Where the Mind Is Without Fear (Gitanjali 35)

by Rabindranath Tagore
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Where The Mind Is Without Fear Critical Appreciation

What is a critical appreciation of the poem "Where the Mind Is Without Fear" by Rabindranath Tagore?

A critical appreciation of Rabindranath Tagore’s poem "Where the Mind Is Without Fear" would recognize the quality of the poem with thoughtful analysis. A critical appreciation might detail the poem’s tone, its imagery, or how its message links to the struggles of India.

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Before beginning a critical appreciation of Rabindranath Tagore’s poem, it should probably be clear what a critical appreciation entails. Typically, it involves a thorough evaluation of a work. The writing should not be off the cuff, but deep and considered. Remember, “critical,” in this context, refers to a scholarly, discerning analysis. With a critical appreciation, a person recognizes the qualities of a work—in this case, a poem—in an erudite fashion.

Consider a critical appreciation that focuses on the repetition of “Gitanjali 35.” The poem has a noticeable tone, and that tone is probably tied to the repetition. By repeating “where” at the start of each line except the last one, it’s like Tagore is creating a chant. It’s as if he’s leading a protest, and this poem is a rallying cry.

While on the topic of protest, a critical appreciation could dive into the content of the poem and dissect what Tagore is trying to say. It might look into the connection between Tagore’s Indian identity and his call for reason, knowledge, and truth. One might investigate the subject and tone of the poem in relationship to India and its history with colonialism and oppression.

Finally, it’s possible for a critical appreciation to discuss the imagery used in the poem. Throughout the poem, there appear to be two main types of imagery; they play off one another and help Tagore get his message across. It’s clear that reason and knowledge are good because they are pictured in a healthy, inspirational light. Reason is a “clear stream”—it’s something worthy of admiration. The status quo is a “dreary desert”—it’s abject.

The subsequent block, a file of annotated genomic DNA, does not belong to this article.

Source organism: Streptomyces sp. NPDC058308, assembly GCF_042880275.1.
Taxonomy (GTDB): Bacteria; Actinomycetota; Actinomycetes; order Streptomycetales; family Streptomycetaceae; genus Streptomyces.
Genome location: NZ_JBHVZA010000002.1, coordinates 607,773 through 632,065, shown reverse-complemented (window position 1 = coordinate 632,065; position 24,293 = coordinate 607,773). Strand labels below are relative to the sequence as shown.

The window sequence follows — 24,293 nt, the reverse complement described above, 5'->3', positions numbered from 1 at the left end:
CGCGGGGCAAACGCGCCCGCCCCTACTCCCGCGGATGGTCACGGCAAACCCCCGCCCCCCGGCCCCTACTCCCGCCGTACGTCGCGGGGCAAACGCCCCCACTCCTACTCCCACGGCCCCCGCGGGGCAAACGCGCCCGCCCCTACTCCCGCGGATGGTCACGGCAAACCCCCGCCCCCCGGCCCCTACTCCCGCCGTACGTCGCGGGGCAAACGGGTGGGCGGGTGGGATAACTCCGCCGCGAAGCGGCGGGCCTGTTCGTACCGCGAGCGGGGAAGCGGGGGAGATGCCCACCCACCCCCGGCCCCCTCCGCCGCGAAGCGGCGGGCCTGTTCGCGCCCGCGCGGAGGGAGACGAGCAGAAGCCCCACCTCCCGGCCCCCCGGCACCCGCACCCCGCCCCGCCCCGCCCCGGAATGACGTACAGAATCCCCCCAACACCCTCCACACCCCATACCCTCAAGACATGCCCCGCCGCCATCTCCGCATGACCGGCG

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In "Where The Mind Is Without Fear" (also known as "Gitanjali 35"), Tagore imagines a place wherein people are allowed to thrive, free from the yoke of fear and stratification. The imagery oscillates between hopeful and bleak, as Tagore envisions the future while realistically facing the present. For instance, the speaker believes in the existence of the "clear stream of reason" but acknowledges that it currently veers into the "dreary desert sand of dead habit." Tagore's metaphors sketch the disparity between the present time and place and a future where people are truly free. 

Other elements of the poem besides imagery also reflect this in-between feeling, this liminal mood of being aware of the present and trying to envision a better future. The first six lines of the poem end in semi-colons, punctuation which indicates both a stop and a continuation—a complex feeling of staying put yet moving forward.

The last two lines, on the other hand, resound with hope. There is a comma at the end of the seventh line, gracefully pushing the eye to the final line, where the speaker ends definitively with a period: "Into that heaven of freedom, my Father, let my country awake." It is a hope, a prayer, and a call to action for the reader to "awaken" and allow our mind to be "led forward." We also know this line is the true essence of the speaker's meaning, the real point of the poem, because of how it begins. The last line begins with "Into," whereas every single other line begins with the word "Where." The last line is hereby made more distinct, and we can identify it as the meaning on which the poet wishes our thoughts to land.

(It's also important to know that Tagore was the architect of international education methods, and even at one time had his own experimental school. His belief in the unifying power of education certainly comes through in his description of a place "Where knowledge is free / Where the world has not been broken up into fragments / By narrow domestic walls.")

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Rabindranath Tagore, who died in 1941, lived and wrote this poem while India, his country, was still a colony under the rule of the British. This short, simple poem is directed to his fellow Indians but spoken to God, who Tagore addresses as "thee," meaning "you," and "Father." He asks God to lead his people, who have long been oppressed, to a higher plane of being, where they can live with dignity, striving for perfection and no longer trapped by bad habits from the past. In the end, he asks that the people become awakened so they can become free.

The poem is effective because of the clarity with which Tagore expresses his desire that his people be freed. Freedom is a universal desire, and by asking a wise and powerful being like God for this, Tagore points to how deep the longing runs.

The poem speaks as a voice for all the Indian people who are oppressed by British rule, which means it transcends the merely personal and becomes an articulation of the desires of a group. The image of yearned-for unity

Where the world has not been broken up into fragments 
By narrow domestic walls 

offers an effective visual image of people pulled together for a common purpose.

Likewise, the images of "the clear stream of reason" and "the dreary desert sand of dead habit" offer visual images of the direction in which Tagore hopes his people will head. Overall, starting with the image of a head "held high," the poem offers quiet inspiration to a nation.

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